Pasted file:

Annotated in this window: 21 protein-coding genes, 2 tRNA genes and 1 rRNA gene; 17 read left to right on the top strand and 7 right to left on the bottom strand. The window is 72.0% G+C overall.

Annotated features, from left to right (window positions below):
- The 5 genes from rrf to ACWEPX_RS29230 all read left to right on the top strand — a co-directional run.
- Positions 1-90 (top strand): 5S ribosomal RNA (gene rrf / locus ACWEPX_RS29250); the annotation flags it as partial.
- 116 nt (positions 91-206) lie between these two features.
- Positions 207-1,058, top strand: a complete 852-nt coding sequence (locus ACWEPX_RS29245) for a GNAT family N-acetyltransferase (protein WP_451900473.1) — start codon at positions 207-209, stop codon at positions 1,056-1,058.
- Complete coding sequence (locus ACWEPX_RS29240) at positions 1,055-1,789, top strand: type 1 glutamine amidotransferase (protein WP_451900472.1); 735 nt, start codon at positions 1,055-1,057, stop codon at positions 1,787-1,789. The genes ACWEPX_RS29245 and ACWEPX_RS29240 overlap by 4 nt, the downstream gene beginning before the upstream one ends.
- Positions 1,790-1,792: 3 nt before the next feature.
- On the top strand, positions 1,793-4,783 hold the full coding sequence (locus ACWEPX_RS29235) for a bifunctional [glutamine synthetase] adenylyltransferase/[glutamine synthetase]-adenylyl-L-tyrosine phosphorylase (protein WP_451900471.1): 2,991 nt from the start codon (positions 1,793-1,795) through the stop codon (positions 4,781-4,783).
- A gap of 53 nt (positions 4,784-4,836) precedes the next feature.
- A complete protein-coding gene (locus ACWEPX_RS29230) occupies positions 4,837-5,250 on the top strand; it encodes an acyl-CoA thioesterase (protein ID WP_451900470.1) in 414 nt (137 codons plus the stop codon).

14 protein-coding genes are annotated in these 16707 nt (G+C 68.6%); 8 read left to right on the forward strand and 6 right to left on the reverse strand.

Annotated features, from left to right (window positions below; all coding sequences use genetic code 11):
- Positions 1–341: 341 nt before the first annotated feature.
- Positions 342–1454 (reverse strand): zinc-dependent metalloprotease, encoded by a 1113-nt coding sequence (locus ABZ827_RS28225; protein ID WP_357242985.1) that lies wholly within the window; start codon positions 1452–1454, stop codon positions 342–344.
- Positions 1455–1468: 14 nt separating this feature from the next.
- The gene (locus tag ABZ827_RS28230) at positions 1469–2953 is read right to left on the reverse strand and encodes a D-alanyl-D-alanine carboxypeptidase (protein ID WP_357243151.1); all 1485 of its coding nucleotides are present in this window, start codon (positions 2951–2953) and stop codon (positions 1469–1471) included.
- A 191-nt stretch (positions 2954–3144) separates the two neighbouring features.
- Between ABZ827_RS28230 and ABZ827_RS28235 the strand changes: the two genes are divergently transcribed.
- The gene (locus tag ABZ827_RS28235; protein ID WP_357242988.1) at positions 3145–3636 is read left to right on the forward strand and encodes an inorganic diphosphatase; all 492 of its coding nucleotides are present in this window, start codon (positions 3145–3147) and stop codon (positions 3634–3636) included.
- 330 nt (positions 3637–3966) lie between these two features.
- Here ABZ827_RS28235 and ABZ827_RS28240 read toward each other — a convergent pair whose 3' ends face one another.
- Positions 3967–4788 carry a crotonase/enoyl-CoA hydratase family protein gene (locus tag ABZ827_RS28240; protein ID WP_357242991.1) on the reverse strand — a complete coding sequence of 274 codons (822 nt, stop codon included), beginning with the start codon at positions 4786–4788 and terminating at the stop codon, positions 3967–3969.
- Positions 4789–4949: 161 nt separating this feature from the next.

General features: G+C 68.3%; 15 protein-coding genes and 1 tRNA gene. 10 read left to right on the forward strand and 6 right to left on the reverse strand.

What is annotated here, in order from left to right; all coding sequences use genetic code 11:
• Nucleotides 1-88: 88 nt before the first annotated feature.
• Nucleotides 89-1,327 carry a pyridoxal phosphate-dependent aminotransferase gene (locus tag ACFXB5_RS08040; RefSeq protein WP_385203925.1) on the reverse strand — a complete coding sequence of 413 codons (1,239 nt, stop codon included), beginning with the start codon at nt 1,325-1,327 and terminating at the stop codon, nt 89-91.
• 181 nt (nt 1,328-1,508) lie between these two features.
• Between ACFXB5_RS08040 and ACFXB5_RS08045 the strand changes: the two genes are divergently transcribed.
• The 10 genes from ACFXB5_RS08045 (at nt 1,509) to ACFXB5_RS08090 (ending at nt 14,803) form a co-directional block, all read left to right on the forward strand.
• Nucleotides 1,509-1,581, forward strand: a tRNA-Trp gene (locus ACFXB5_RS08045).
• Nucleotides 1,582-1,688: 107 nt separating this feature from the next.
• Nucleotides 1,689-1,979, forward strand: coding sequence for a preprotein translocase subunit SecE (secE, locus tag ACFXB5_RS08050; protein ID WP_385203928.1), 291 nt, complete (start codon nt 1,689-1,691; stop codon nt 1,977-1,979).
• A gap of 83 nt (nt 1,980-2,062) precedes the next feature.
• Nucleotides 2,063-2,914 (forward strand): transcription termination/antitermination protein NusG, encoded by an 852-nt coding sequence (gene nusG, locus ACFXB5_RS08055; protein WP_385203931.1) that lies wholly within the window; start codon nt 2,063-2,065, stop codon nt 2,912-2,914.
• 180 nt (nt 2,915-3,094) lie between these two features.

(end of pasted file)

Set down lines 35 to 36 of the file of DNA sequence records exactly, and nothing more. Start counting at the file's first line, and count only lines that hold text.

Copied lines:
• A gap of 83 nt (nt 1,980-2,062) precedes the next feature.
• Nucleotides 2,063-2,914 (forward strand): transcription termination/antitermination protein NusG, encoded by an 852-nt coding sequence (gene nusG, locus ACFXB5_RS08055; protein WP_385203931.1) that lies wholly within the window; start codon nt 2,063-2,065, stop codon nt 2,912-2,914.